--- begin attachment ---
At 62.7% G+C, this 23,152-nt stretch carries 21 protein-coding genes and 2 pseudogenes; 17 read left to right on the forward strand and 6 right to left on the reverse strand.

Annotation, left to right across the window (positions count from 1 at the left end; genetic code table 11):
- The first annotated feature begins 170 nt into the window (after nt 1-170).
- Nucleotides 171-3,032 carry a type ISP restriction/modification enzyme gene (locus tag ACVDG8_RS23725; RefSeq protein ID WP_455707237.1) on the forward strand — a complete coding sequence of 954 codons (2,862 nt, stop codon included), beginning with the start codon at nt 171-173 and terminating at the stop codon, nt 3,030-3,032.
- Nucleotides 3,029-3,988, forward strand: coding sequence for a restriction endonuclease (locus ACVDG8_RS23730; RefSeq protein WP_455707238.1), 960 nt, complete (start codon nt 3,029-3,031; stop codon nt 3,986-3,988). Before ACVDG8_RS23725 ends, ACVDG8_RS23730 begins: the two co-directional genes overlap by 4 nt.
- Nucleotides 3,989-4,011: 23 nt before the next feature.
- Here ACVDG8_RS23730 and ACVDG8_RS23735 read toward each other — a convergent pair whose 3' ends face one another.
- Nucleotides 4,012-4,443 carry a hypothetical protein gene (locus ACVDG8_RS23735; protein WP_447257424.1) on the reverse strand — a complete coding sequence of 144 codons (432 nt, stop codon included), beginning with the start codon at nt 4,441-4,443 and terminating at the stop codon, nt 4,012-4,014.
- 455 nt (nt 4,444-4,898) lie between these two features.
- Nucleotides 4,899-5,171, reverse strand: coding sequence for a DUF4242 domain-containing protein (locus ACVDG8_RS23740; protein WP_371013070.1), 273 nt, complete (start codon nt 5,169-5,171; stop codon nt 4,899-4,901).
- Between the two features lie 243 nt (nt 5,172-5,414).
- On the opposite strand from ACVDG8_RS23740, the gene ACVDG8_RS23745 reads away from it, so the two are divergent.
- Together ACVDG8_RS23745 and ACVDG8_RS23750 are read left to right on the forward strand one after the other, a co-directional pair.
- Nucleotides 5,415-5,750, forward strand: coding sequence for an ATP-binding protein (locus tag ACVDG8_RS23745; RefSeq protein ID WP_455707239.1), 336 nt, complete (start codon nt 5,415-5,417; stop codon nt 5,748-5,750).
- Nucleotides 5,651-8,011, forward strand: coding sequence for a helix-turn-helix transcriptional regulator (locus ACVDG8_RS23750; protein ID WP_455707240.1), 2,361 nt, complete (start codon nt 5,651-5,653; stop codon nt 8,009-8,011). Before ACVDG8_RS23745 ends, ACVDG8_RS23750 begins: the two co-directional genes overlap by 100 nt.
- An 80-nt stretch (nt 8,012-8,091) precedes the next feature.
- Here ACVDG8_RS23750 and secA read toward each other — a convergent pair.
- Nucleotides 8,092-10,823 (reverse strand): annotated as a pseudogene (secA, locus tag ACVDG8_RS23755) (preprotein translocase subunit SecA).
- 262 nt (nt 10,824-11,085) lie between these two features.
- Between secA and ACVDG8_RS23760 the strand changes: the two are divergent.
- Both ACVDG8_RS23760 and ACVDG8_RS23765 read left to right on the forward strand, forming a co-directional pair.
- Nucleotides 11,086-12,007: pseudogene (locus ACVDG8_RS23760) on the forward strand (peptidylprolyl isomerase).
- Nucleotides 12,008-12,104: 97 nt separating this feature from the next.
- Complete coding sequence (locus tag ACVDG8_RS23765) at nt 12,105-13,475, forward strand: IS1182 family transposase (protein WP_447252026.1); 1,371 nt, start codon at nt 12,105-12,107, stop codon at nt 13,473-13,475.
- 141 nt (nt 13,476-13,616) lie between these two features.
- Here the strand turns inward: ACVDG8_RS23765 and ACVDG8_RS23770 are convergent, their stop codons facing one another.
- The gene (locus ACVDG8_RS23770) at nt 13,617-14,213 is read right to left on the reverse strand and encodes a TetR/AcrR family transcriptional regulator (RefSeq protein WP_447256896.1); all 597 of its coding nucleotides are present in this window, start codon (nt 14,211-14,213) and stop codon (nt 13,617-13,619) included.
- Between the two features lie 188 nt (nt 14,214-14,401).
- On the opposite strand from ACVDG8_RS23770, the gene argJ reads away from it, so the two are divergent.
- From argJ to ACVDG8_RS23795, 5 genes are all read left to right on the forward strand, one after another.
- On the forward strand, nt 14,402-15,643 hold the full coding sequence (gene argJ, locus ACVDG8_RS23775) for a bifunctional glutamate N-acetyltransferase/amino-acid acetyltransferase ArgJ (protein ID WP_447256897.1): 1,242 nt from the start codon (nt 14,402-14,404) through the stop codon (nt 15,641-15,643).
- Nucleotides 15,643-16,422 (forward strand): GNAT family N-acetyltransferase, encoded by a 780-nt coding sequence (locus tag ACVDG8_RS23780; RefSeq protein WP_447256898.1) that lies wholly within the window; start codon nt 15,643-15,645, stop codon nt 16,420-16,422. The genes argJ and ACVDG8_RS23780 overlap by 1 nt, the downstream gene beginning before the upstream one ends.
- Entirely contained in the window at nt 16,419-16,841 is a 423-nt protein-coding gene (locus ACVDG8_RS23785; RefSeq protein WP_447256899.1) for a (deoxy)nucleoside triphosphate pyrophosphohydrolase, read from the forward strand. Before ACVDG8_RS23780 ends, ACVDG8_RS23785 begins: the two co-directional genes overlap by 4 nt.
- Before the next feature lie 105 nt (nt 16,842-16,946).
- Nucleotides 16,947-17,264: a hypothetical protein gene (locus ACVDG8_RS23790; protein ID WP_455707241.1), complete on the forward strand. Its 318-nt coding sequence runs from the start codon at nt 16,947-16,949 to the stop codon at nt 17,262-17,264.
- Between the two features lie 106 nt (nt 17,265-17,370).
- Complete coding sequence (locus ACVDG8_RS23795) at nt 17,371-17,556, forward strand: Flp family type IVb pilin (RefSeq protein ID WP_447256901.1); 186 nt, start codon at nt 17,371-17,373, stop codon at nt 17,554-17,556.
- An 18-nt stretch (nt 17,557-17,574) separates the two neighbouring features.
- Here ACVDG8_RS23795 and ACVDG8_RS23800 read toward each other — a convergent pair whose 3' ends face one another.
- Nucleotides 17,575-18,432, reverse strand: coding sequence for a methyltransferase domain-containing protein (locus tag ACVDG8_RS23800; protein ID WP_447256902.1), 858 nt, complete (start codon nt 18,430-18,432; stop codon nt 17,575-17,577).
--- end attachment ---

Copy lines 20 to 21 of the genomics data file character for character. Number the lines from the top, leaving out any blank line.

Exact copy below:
- Between secA and ACVDG8_RS23760 the strand changes: the two are divergent.
- Both ACVDG8_RS23760 and ACVDG8_RS23765 read left to right on the forward strand, forming a co-directional pair.